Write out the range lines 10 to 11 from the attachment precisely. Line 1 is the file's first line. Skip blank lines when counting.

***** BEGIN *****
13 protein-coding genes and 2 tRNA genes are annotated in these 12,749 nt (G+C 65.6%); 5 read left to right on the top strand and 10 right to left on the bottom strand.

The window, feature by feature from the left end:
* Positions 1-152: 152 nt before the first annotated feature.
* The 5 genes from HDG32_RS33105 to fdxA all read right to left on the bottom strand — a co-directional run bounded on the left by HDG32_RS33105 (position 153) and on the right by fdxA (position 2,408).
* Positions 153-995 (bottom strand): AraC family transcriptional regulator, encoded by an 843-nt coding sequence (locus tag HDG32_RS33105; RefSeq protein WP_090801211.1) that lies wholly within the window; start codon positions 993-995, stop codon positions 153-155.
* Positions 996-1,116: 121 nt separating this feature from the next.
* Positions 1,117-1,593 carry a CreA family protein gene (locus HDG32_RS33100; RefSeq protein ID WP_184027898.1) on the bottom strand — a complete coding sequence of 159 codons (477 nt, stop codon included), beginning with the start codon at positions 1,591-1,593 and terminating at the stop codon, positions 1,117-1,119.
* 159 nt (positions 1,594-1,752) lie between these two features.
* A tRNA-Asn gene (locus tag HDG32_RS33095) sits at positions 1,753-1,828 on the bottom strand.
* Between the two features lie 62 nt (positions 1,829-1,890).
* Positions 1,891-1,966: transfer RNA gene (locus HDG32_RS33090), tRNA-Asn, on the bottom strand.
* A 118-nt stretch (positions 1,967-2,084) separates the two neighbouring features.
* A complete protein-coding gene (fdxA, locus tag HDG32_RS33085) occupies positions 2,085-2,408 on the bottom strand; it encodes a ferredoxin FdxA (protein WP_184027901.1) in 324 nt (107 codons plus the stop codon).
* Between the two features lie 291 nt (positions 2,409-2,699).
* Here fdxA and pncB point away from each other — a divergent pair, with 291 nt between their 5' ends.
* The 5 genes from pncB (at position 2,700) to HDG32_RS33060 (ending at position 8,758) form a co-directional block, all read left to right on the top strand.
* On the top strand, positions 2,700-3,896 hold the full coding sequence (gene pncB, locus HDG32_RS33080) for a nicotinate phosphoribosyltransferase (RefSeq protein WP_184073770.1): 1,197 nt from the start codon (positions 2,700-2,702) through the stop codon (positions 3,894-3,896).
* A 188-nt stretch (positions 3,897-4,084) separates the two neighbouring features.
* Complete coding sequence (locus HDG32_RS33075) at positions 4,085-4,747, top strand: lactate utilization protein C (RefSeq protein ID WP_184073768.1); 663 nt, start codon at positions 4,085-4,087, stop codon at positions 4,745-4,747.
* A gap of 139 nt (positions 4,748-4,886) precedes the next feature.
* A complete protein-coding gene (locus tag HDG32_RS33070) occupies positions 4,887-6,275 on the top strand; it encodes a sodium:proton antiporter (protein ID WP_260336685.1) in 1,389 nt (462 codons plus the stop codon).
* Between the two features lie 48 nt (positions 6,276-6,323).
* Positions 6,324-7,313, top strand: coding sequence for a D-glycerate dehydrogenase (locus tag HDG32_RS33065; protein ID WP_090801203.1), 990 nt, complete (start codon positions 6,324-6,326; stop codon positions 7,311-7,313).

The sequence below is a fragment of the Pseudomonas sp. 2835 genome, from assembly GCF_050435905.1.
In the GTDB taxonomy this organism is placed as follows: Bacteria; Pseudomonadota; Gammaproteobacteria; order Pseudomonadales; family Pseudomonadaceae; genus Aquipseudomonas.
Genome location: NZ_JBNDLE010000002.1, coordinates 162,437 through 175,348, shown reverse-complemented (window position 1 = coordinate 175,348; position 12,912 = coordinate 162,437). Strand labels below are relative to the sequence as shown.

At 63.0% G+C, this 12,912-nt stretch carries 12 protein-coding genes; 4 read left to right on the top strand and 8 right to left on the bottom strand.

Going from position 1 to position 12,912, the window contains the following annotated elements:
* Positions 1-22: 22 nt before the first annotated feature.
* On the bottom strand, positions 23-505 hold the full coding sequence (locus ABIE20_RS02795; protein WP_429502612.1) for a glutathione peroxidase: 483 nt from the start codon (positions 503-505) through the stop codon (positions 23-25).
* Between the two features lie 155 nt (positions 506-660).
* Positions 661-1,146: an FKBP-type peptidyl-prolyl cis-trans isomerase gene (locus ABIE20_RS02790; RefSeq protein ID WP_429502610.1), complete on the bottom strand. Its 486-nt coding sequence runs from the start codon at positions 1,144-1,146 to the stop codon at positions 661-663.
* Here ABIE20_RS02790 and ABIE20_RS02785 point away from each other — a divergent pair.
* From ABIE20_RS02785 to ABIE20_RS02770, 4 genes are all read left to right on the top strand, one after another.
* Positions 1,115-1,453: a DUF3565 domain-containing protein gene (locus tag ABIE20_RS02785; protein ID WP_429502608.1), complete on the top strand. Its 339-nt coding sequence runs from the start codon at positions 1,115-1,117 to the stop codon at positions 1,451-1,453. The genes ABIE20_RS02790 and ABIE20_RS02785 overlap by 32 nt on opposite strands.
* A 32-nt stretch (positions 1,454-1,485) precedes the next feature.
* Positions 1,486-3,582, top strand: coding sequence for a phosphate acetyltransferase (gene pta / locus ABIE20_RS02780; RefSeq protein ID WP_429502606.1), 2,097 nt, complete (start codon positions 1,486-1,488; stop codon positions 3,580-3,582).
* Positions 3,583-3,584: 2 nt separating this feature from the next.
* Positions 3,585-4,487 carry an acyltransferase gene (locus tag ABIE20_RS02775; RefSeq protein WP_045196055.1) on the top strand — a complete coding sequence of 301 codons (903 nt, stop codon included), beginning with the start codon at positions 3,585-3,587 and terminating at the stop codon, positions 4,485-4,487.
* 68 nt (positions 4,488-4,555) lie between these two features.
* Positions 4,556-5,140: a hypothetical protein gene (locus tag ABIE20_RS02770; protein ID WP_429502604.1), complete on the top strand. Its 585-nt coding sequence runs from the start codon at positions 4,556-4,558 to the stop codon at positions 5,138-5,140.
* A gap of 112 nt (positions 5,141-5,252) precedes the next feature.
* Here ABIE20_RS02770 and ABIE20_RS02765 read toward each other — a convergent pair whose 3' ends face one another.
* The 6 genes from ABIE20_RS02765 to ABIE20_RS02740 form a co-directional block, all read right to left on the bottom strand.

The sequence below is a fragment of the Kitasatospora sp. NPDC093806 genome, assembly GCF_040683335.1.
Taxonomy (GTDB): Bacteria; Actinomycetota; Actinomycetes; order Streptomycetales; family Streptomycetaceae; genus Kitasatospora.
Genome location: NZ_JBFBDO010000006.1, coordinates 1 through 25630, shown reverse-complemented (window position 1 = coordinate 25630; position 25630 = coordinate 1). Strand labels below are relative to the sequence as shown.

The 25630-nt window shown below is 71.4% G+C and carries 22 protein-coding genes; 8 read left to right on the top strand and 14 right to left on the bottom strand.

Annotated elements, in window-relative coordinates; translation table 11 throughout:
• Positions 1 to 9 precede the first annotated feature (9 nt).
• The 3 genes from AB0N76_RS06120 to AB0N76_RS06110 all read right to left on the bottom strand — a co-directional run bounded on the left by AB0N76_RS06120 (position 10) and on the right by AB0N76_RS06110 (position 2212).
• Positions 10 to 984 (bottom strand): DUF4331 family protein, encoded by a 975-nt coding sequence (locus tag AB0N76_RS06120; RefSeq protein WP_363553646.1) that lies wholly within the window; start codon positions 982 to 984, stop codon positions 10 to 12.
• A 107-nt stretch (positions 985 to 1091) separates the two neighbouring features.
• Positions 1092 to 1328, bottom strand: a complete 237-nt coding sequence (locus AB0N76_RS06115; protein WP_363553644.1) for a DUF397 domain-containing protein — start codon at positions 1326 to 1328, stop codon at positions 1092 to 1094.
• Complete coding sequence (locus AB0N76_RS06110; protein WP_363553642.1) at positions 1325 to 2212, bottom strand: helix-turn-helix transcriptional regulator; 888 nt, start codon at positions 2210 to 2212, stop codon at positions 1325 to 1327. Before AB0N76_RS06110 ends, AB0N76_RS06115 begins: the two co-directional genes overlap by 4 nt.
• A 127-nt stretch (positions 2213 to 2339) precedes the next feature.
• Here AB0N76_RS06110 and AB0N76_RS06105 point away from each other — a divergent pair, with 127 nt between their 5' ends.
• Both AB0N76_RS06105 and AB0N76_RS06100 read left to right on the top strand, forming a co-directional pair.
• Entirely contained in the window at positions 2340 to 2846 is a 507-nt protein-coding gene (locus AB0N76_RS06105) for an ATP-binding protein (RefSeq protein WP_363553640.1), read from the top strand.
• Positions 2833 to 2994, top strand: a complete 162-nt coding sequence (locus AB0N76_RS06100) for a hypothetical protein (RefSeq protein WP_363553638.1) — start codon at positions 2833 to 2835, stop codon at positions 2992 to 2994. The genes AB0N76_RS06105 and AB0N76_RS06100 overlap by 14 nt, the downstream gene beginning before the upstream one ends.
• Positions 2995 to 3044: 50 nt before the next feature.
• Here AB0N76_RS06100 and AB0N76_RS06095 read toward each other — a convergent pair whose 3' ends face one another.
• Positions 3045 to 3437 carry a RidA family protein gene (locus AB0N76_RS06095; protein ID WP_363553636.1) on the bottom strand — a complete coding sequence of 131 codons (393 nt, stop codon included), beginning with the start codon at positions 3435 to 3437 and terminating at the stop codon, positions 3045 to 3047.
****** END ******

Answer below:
* Between the two features lie 62 nt (positions 1,829-1,890).
* Positions 1,891-1,966: transfer RNA gene (locus HDG32_RS33090), tRNA-Asn, on the bottom strand.